As commented previously, the most common surrogate model is the Gaussian process (GP). For the remainder of the paper we consider a GP with zero mean and kernel

with hyperparameters

. The GP posterior model allows predictions at a query point

which are normally distributed

, such that:


where and . For the kernel, we have used the Spartan kernel [25] which provides robustness to nonstationary function and improves convergence. The use of the kernel is further explained in Section V-A.

Acquisition Function

The expected improvement (EI) [28] is an standard acquisition function defined in terms of the query improvement at iteration and is defined as:


where and

are the corresponding Gaussian probability density function (PDF) and cumulative density function (CDF), being

. In this case, are the prediction parameters computed with (3) and is the incumbent optimum at that iteration.


The GP formulation provides a nice closed-form computation of predictive distributions. However, the kernel hyperparameters introduce nonlinearity and non-Gaussianity that breaks the closed-form solution. In many applications of GPs, including Bayesian optimization, the empirical Bayes

approach is employed where a point estimate is used, resulting in an overconfident estimate of the GP uncertainty

[33]. Instead, we use a fully Bayesian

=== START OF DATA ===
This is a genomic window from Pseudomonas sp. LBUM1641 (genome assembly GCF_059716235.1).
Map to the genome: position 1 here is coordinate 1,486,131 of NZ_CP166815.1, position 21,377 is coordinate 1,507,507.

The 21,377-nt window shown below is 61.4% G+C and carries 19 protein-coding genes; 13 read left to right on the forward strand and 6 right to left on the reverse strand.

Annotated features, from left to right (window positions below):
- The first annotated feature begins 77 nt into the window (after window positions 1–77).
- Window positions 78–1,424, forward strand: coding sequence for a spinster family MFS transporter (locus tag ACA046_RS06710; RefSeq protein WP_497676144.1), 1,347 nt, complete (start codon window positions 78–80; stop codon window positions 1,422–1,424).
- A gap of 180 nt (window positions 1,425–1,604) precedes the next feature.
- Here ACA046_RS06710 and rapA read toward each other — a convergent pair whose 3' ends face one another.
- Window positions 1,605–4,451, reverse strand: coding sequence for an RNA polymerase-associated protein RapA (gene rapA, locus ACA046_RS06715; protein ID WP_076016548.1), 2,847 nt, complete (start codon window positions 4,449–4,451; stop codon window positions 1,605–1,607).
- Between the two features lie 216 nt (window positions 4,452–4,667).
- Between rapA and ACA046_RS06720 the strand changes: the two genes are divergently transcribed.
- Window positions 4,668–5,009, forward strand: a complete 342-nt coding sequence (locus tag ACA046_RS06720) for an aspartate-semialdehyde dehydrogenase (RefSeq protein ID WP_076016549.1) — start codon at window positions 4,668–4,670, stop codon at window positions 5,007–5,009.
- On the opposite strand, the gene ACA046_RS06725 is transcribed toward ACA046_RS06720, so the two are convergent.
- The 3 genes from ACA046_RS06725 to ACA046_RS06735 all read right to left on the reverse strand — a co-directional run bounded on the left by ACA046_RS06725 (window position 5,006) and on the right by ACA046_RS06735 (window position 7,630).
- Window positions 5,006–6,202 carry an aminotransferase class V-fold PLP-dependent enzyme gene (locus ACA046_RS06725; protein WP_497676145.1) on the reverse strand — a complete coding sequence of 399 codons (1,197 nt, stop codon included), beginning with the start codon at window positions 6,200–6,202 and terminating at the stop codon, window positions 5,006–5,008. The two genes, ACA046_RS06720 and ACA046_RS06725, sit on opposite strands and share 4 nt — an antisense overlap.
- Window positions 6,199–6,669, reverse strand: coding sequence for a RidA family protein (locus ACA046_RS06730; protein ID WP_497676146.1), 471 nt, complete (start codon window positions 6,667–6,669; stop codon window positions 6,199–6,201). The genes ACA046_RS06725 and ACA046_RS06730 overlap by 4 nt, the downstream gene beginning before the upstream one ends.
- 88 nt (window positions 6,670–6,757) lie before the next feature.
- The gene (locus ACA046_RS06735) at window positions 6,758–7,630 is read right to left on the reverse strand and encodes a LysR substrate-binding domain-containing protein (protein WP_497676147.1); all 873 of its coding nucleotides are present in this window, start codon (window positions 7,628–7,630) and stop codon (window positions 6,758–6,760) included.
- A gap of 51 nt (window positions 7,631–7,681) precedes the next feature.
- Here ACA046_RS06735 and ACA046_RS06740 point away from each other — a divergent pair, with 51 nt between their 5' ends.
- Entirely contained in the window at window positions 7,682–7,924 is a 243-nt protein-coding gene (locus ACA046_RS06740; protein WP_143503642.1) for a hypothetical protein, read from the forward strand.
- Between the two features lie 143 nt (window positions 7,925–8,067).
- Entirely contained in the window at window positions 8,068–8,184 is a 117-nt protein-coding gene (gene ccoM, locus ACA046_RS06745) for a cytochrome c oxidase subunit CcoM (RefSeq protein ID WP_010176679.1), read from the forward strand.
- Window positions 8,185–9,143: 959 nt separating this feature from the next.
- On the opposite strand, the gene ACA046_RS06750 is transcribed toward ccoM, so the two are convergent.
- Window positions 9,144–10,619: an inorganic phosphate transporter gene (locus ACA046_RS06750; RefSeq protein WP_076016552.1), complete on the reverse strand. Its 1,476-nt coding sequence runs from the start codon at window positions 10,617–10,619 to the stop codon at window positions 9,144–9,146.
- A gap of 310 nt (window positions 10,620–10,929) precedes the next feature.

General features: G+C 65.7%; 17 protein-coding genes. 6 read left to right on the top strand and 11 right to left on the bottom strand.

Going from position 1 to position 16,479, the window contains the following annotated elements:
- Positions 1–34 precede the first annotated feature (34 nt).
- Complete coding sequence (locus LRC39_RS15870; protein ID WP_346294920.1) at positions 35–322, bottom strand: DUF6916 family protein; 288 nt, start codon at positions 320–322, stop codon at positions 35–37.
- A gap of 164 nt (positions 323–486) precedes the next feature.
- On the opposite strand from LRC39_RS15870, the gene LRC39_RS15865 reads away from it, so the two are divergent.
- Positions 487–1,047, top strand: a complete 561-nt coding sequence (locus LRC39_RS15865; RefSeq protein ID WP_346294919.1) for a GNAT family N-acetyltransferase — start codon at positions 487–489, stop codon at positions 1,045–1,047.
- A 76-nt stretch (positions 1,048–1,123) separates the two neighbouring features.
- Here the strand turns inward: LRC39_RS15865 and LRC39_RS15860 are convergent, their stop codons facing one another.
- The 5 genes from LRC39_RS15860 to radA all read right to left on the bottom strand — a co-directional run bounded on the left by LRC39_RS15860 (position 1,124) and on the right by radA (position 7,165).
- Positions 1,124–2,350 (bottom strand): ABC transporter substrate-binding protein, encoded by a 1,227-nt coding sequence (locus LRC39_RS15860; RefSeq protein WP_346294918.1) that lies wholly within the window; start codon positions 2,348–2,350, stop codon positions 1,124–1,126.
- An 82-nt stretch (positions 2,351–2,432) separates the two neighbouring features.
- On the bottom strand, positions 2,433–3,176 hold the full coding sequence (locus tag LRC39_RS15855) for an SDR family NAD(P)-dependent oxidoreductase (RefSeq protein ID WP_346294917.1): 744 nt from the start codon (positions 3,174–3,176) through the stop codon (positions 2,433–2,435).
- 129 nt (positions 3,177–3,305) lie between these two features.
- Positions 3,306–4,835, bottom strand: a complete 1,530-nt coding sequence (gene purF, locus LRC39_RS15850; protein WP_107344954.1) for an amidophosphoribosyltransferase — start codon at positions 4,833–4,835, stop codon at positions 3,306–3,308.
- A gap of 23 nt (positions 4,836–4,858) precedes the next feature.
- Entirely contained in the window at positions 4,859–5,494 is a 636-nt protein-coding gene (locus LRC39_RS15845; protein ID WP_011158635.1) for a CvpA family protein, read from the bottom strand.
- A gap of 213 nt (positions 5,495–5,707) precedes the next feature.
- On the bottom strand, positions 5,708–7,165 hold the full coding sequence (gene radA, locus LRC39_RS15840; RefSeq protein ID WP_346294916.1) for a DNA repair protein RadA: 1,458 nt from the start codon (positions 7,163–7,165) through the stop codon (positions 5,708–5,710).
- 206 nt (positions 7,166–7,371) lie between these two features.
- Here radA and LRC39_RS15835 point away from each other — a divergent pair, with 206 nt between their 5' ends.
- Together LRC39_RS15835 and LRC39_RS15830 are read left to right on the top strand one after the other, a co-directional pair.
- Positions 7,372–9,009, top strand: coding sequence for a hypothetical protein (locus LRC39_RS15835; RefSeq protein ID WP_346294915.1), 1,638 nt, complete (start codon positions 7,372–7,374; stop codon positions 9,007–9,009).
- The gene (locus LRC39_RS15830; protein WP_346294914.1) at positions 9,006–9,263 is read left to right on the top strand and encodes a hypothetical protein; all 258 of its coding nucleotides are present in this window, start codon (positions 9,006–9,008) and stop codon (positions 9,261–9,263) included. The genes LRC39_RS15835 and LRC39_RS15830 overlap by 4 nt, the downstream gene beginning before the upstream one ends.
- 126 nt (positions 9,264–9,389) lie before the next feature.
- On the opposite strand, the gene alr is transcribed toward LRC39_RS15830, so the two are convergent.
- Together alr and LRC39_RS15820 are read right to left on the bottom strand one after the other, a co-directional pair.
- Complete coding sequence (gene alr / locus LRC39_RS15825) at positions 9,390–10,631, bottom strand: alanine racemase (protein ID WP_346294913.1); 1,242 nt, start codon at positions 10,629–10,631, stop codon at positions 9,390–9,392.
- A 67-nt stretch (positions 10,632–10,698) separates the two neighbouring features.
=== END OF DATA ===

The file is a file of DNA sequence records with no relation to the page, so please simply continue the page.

approach based on Markov chain Monte Carlo (MCMC) to generate a set of samples

with . In particular, we use the slice sampling algorithm which has already been used successfully in Bayesian optimization [36]. In this case, the resulting acquisition function has to be approximated by the Monte Carlo counterpart:



During the first iterations, EI is known to be unstable due to lack of information [15, 3]. Therefore, the optimization is initialized with evaluations from a low discrepancy sequence, like the Sobol sequence, before we start using the acquisition function to decide the location of the next query.

Iv Robustness to Input Noise

Local robustness in optimization can be achieved by performing sensitivity analysis of the optimum selection. In Bayesian optimization, this can be performed online thanks to the surrogate model. Instead of selecting the point that optimizes a single outcome, we select the point that optimizes an integrated outcome: